An operative change has taken place at the Land registry, which might change the way transactions are registered. It is now possible to do online due diligence before buying in Nairobi.


Due diligence ascertains if the property is clear for sale as it deals with ownership and third party interests in the parcel.


Online searches were a long time coming but it is still too early to tell if the system will work. It is also possible to pay for land rent online.


One of the documentation required to complete a leasehold transaction is the land rent clearance certificate. That it can now be done online is a welcome development.


Records digitization at Nairobi registry may mean that it will cut incidents of forged searches and forged clearance documents. We wait to see how the system will work out.


Another possibly new development that will affect drafting of documents is the proposed Law Society of Kenya conditions of sale.


The LSK sales conditions are a benchmark through which land transactions are done unless provided for in individual Acts. The LSK proposals are a 43-page document. The current LSK sale conditions do not reflect the modern trends adequately.



Taxable amount

Therefore, when starting a land transaction have a copy of the LSK sales conditions to ascertain which ones can be contracted for in the individual contracts.


Many agreements drafted by advocates’ state that the LSK sales conditions are binding except where expressly omitted.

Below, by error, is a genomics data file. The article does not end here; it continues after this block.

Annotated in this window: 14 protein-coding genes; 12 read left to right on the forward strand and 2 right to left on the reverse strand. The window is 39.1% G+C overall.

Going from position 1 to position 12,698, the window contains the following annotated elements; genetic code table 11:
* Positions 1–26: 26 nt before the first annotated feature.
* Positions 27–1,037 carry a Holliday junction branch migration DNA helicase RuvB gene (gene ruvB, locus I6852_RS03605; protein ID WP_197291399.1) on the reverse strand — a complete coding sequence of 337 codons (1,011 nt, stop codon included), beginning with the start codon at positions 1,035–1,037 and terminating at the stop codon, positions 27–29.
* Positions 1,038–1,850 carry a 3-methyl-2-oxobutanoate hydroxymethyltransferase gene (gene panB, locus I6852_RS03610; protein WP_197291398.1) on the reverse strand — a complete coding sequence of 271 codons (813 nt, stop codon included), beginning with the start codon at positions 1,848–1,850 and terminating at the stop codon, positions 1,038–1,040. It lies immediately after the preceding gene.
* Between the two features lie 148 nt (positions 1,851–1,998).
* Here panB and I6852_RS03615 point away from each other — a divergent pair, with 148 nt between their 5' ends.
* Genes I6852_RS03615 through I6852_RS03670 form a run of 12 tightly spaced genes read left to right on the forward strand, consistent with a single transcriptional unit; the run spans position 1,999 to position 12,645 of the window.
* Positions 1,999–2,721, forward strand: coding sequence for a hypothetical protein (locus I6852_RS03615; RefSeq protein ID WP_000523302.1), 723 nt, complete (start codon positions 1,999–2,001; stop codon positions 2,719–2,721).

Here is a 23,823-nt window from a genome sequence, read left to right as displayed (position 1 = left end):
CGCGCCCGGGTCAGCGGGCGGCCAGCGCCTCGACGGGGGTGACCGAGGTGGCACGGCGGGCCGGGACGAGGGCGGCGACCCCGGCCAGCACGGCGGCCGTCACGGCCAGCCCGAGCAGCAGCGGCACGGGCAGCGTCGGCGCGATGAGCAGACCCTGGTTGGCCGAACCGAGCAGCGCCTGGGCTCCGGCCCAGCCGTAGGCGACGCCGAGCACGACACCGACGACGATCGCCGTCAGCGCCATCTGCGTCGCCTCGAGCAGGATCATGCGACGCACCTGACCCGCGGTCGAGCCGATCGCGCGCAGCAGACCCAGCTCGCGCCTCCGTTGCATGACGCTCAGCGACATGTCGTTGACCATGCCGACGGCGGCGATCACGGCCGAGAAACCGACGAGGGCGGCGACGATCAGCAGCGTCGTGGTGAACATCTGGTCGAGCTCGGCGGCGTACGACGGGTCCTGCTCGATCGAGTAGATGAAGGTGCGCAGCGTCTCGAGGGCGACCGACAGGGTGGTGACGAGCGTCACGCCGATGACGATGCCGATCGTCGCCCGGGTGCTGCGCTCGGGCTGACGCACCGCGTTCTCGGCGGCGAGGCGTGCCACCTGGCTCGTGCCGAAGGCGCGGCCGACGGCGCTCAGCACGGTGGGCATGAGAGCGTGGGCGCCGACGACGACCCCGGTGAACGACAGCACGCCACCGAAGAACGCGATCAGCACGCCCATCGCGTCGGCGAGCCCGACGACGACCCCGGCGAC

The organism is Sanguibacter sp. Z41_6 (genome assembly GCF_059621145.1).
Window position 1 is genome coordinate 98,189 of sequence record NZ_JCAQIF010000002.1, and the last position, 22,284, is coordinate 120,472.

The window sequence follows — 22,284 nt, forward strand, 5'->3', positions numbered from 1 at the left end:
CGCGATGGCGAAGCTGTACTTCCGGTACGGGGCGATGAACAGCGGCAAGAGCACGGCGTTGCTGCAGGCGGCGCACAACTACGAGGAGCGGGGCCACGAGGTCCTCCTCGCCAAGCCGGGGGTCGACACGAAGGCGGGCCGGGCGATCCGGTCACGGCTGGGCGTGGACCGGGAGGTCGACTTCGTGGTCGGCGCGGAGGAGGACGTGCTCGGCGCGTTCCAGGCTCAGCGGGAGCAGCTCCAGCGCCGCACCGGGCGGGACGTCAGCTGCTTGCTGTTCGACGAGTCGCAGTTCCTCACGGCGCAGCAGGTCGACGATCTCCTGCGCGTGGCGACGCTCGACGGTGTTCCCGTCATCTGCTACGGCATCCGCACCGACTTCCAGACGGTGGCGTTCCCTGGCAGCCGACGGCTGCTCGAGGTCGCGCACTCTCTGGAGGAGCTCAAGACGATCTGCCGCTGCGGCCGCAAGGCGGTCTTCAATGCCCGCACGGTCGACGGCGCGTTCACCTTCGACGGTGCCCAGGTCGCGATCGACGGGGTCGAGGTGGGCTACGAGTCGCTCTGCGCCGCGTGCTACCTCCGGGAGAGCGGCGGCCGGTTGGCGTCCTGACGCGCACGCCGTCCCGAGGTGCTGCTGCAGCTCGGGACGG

This means that in most land transactions LSK sales conditions apply. It is prudent to know what the conditions provide because in the event of a dispute the provisions will be referred to.

A final development that has affected land transactions in Kenya this year is the entry of the capital gains tax. The tax burden falls on the seller, therefore, buyers do not have to bear this cost.


The tax considers the cost that the seller spent in acquiring the property as such costs paid in acquiring the property are considered in determining the taxable amount.


Keep all records such as receipts well as evidence of acquisition cost.



Investors in the property industry are shifting to exhibitions and mall activations as preferred marketing channels to reach home buyers buoyed by research findings showing about 60percent of all potential buyers believe that face-to-face encounter is the most important source of information when making buying decisions.

Speaking as he unveiled the theme of the incoming 19th edition of Kenya Homes Expo, Mr. Daniel Ojijo, Mentor Holdings chairman and co-founder of Kenya Homes Expo, said property exhibitions are increasingly becoming more efficient, effective and inexpensive marketing channels available to most players in the real estate sector.

“The popularity of home exhibitions has been fueled by the fact that no other form of marketing can get you in a room with so many potential customers actively looking for sellers. Compared to the cost of such advertising vehicles like newspapers and television, exhibition is far much less expensive and delivers immediate and tangible results,” said Ojijo.